Beijing willing to bolster cooperation, Premier Li tells visiting commerce chief
The meeting in Beijing on Tuesday between top officials from China and the United States has provided a forum for the two sides to reestablish dialogue mechanisms and help properly handle trade friction, analysts and business leaders said.
During his meeting with U.S. Commerce Secretary Gina Raimondo, Premier Li Qiang said that economic and trade relations between China and the U.S. are mutually beneficial and win-win in nature, and that China is willing to strengthen dialogue and cooperation with the U.S. in the economic and trade fields. He also called on the U.S. to work together with China and take more pragmatic actions.
Vice-Premier He Lifeng also met with Raimondo. The two sides had candid, pragmatic and constructive discussions on implementing the important consensus reached at the meeting in Bali in November between the two countries' heads of state, as well as on economic and trade issues of common concern, according to Xinhua News Agency.
The Chinese side expressed its concerns over measures taken by the U.S., such as tariffs imposed under Section 301 of the U.S. Trade Act of 1974, export controls against China and investment restrictions. The two sides agreed to continue to maintain communication and support enterprises of the two countries in carrying out pragmatic cooperation, Xinhua reported.
On Monday, Commerce Minister Wang Wentao met with Raimondo, and the two sides agreed on concrete steps to ensure open lines of communication between the world's two largest economies on export controls and commercial issues.
Wang also called on the U.S. to deliver on its commitment to not seek decoupling from China, and raised serious concerns about issues such as U.S. semiconductor policies, discriminatory subsidies and sanctions on Chinese enterprises.
While upholding the principles of mutual respect, peaceful coexistence and win-win cooperation, China is willing to work with the U.S. to foster an enabling policy environment for cooperation between the two countries' business communities, Wang said.
Analysts said both sides are striving to put dialogue mechanisms, which have been seriously disrupted by the U.S.' damaging unilateral trade measures and policies toward China, back in place to help restore economic relations.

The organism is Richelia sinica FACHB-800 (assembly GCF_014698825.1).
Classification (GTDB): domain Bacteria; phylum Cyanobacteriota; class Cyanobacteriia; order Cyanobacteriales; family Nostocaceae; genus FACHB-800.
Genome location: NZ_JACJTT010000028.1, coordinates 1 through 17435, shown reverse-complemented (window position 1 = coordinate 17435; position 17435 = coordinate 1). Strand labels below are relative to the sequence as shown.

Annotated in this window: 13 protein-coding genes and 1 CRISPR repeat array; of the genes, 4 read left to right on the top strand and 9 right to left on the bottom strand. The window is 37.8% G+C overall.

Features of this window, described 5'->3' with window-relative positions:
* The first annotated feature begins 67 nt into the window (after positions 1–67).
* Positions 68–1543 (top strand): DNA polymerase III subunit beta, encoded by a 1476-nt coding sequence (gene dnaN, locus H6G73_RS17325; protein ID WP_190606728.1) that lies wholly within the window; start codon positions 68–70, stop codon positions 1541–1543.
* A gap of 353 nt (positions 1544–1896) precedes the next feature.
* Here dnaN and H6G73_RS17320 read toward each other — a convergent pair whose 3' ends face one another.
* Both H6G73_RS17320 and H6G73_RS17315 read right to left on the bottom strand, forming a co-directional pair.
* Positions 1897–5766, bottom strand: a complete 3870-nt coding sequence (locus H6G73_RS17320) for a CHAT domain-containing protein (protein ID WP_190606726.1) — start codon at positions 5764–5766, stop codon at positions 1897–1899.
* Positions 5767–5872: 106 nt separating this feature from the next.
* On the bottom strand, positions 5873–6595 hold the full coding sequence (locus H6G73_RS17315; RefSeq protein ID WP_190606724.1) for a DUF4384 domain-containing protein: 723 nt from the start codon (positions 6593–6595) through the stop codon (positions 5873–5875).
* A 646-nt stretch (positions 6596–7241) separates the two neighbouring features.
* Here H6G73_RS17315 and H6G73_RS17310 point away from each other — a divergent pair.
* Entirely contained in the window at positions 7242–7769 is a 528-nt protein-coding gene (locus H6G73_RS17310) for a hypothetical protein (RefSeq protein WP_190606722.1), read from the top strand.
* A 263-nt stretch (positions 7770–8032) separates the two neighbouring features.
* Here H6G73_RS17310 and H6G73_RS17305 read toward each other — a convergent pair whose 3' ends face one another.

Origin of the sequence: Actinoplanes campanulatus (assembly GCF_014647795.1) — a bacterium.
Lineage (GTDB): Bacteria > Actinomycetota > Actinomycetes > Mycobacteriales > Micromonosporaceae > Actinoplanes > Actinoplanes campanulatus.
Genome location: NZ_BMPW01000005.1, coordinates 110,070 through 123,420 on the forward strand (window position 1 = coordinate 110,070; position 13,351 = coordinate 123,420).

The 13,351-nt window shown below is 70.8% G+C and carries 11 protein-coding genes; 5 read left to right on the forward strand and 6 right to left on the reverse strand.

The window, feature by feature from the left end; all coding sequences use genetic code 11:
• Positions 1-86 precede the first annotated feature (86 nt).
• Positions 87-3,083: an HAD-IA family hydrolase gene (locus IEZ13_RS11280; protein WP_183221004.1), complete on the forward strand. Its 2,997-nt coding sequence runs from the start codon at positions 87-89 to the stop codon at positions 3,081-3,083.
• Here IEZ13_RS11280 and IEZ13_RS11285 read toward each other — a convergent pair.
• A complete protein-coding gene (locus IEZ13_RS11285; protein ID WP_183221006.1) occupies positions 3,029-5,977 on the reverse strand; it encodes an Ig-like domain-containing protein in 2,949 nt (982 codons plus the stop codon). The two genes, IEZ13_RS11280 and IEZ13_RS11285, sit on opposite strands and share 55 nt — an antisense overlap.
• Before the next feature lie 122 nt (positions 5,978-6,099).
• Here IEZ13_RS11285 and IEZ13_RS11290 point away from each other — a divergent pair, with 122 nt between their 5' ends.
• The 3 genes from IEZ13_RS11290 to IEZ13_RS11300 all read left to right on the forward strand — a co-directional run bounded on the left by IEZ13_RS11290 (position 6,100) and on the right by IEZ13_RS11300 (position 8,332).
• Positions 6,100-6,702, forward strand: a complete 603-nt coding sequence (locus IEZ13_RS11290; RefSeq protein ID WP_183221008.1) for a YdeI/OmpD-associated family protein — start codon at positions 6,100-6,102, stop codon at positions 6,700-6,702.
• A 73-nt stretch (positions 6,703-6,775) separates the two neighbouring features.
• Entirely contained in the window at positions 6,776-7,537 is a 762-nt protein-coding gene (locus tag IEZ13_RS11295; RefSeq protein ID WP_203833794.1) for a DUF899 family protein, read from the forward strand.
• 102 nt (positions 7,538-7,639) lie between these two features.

The two sides agreed to maintain regular communication, with the two commerce chiefs agreeing to meet at least once a year.
Wu Xinbo, dean of Fudan University's Institute of International Studies, said that China and the U.S. share extensive interconnected interests and cooperate widely on trade and investment, and that appropriate handling of friction will lay a solid foundation for stable economic ties.
Although immediate changes like the U.S. reversing tariffs or lifting high-tech investment restrictions are yet to happen as a result of the high-level talks, modest yet measurable progress has been made in establishing government-to-government communication mechanisms, with the participation of enterprises also emphasized, Wu said.
A bilateral working group involving government officials and business sector representatives to seek solutions on specific commerce issues has been set up, and it will meet twice a year at the vice-ministerial level, with the first session to be hosted by the U.S. in early 2024, according to Chinese and U.S. statements.
Meanwhile, the two sides have initiated an export control information exchange mechanism, which will serve as a platform for understanding their respective export control systems and improving communication.
He Weiwen, senior fellow at the Center for China and Globalization, said it is a positive sign that the two countries have scheduled a series of meetings via newly established mechanisms, which will enhance the transparency of export control enforcement and facilitate normal business and trade cooperation.
While such moves will shore up exchanges and reduce misunderstandings, the administration of U.S. President Joe Biden is unlikely to abandon its hard line, and Washington will probably continue to insist on hampering China's development of cutting-edge technologies, including semiconductors and artificial intelligence, He Weiwen added.
Moving ahead, more tangible steps from the U.S. are needed, rather than simply vowing not to decouple from China, in order to better resolve conflicts and bridge differences on the economic and trade front, the senior fellow said.
Rosa Chen, vice-president of Beckman Coulter Diagnostics, a subsidiary of Danaher Corp, a U.S.-based industrial conglomerate, said that with the Chinese government's new guidelines to provide a more favorable business environment and broader market opportunities for foreign-invested enterprises, the company's manufacturing and innovation capabilities will be further enhanced in China.
As Danaher's single largest investment project in China, the R&D and manufacturing center of Danaher'a diagnostics platform in the country will be officially launched later this year.
"We will continue to accelerate our localization process to quickly respond to the diverse needs of Chinese clients," Chen said.